conferenceSpeaking of retreats…have you considered professional development? Conferences can be a great way to rejuvenate yourself and advance your knowledge in your specific functional area, plus they are fun! Consider attending the Regional and National NACADA Conference (or a conference specific to your functional area), on-campus professional development opportunities (such as the Webinar sponsored by Sandy and the folks at Undergraduate Academic Advising on Dec. 14th), or off-campus professional development opportunities.

We wish you all the best through the end of the semester and we hope you thrive in the new year!

*Note: All memes, gifs, and images in this article were captured from Google images searches and TheAwkwardYeti.com. These are not our original creations nor do we take credit for their creation.

Just In: President Daniels Observes Advising Appointment

By Audrey Cowling

Purdue President Mitch Daniels, an honorary PACADA member, observed an advising appointment in the College of Science on October 18. Jamie Linville, former Academic Advisor in Computer Science, brought up the idea of President Daniels shadowing an advising appointment during the fall 2016 PACADA Retreat in September.

The appointment that President Daniels observed was a spring 2017 registration meeting between Jamie and one of her advisees, Paul Krivacka, who was told before the appointment that President Daniels would be there. Paul is a freshman at Purdue studying Computer Science. He is also a Presidential Scholar and member of the Honors College. During the appointment, Jamie and Paul discussed a number of topics, including spring course selection, degree requirements, experiential learning opportunities, study abroad, and graduate school. At the end of the appointment, President Daniels asked Jamie about the advising role and what it entails and also took the time to learn more about Paul. Upon asking where Paul is from, he found out that they are both from Tennessee.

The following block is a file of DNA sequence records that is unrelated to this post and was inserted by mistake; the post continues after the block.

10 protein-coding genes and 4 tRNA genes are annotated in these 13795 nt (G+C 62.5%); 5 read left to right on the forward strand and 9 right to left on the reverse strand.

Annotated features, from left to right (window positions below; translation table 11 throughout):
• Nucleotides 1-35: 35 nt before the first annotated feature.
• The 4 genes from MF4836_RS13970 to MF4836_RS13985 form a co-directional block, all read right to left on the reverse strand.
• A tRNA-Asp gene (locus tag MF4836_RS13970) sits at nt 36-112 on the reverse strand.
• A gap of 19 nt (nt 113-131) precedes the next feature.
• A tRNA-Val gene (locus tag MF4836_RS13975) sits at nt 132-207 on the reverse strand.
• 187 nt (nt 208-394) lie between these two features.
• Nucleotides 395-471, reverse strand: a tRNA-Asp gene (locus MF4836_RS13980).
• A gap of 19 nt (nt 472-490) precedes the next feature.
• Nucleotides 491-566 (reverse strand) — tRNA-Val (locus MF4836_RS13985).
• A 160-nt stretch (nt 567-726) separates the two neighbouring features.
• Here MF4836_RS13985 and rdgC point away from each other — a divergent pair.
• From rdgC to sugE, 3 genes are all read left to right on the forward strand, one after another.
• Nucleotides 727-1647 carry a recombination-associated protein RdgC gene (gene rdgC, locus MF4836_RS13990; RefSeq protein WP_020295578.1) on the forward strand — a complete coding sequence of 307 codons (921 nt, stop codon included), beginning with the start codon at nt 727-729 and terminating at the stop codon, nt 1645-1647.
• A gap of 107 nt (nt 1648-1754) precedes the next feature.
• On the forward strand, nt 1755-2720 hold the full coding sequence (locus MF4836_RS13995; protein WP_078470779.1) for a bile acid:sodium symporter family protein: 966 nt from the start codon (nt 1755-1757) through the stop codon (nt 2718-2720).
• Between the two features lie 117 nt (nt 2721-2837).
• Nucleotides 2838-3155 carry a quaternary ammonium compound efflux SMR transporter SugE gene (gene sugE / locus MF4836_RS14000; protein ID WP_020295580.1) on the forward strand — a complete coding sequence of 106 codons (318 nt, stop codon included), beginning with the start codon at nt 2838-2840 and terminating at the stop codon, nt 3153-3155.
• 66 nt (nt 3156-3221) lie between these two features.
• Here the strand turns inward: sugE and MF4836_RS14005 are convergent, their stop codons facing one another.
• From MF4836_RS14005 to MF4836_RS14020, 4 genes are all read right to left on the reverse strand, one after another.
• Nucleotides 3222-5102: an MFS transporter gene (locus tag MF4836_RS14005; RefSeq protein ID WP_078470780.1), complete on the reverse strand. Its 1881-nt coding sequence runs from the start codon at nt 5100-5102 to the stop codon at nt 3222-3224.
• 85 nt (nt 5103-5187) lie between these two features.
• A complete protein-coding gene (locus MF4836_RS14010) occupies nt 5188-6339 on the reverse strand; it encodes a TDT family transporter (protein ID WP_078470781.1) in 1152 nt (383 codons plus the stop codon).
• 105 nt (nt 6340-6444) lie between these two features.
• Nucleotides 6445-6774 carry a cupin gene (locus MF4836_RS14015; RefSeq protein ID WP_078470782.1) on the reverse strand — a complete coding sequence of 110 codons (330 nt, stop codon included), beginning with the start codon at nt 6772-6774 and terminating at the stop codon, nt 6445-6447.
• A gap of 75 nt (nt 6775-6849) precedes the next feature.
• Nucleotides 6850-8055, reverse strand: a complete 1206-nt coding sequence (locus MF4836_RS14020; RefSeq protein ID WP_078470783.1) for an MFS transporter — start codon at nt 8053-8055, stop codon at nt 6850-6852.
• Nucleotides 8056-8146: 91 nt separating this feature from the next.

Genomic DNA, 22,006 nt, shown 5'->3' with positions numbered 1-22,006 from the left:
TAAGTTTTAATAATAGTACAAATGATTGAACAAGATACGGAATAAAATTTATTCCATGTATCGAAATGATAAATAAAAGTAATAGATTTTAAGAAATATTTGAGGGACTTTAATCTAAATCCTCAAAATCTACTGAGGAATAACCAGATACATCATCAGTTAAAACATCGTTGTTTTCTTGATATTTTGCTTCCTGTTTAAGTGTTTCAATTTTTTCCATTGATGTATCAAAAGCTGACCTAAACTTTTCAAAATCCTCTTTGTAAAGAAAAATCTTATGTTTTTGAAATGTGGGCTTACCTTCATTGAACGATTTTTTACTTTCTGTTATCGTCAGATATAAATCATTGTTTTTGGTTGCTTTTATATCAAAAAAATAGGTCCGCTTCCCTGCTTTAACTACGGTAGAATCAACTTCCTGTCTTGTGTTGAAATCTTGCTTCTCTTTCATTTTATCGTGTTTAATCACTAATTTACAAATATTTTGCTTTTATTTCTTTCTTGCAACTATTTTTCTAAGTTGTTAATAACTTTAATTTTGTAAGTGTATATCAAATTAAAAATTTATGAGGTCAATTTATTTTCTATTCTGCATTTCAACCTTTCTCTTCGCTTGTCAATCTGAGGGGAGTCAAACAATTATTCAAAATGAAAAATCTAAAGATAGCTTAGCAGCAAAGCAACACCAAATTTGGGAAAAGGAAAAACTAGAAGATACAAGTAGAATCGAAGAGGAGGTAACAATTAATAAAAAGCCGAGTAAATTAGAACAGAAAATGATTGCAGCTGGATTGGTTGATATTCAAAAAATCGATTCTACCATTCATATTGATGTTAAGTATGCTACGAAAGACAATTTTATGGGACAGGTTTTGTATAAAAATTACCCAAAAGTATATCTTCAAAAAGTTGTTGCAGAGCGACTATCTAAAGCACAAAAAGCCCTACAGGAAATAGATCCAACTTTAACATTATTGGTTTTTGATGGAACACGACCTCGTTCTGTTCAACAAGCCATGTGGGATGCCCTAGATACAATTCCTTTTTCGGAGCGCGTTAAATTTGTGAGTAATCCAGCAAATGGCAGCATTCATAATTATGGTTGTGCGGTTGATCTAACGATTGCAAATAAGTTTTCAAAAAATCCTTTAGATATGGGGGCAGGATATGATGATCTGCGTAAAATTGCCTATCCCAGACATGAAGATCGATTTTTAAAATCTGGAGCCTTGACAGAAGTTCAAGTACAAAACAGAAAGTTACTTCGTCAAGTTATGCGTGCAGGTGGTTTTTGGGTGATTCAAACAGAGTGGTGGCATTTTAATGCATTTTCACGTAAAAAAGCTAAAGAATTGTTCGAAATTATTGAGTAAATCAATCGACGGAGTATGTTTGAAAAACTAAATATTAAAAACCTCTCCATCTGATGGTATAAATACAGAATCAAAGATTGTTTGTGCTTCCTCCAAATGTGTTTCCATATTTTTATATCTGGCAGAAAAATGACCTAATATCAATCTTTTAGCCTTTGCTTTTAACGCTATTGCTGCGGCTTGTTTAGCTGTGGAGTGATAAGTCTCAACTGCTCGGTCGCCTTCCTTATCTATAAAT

Paul had positive things to say about President Daniels’ visit: “I thought it was very cool of him to come to my appointment; it really shows that he wants to be involved in the college at every level.” He stated that he is a fan of how President Daniels “goes outside and gets to know the campus and people firsthand rather than only reading about it in reports at his desk.” Paul said that President Daniels was genuinely interested in student life, asking Paul about living in the new Honors Residence, his study abroad plans, classes he is taking, and the registration process as a whole. Paul stated that President Daniels “seemed to care about students as individuals…wanting to know what could be improved upon and if I personally had any problems or issues.”

President Daniels said in a statement that he found the experience “enjoyable and illuminating” and that he “came away reassured that, regardless of heavy caseloads, our students are getting individual and personalized attention.” He added that “despite what seemed an overly complex set of requirements and options, Jamie and her advisee still managed to build an academically engaging schedule that will also keep the student on track to graduate in four years.”

The PACADA Communications & Connections Committee would like to thank President Daniels for taking the time to learn more about the role of advisors. We would also like to thank Jamie for initiating this important dialogue, and Paul for sharing his experience.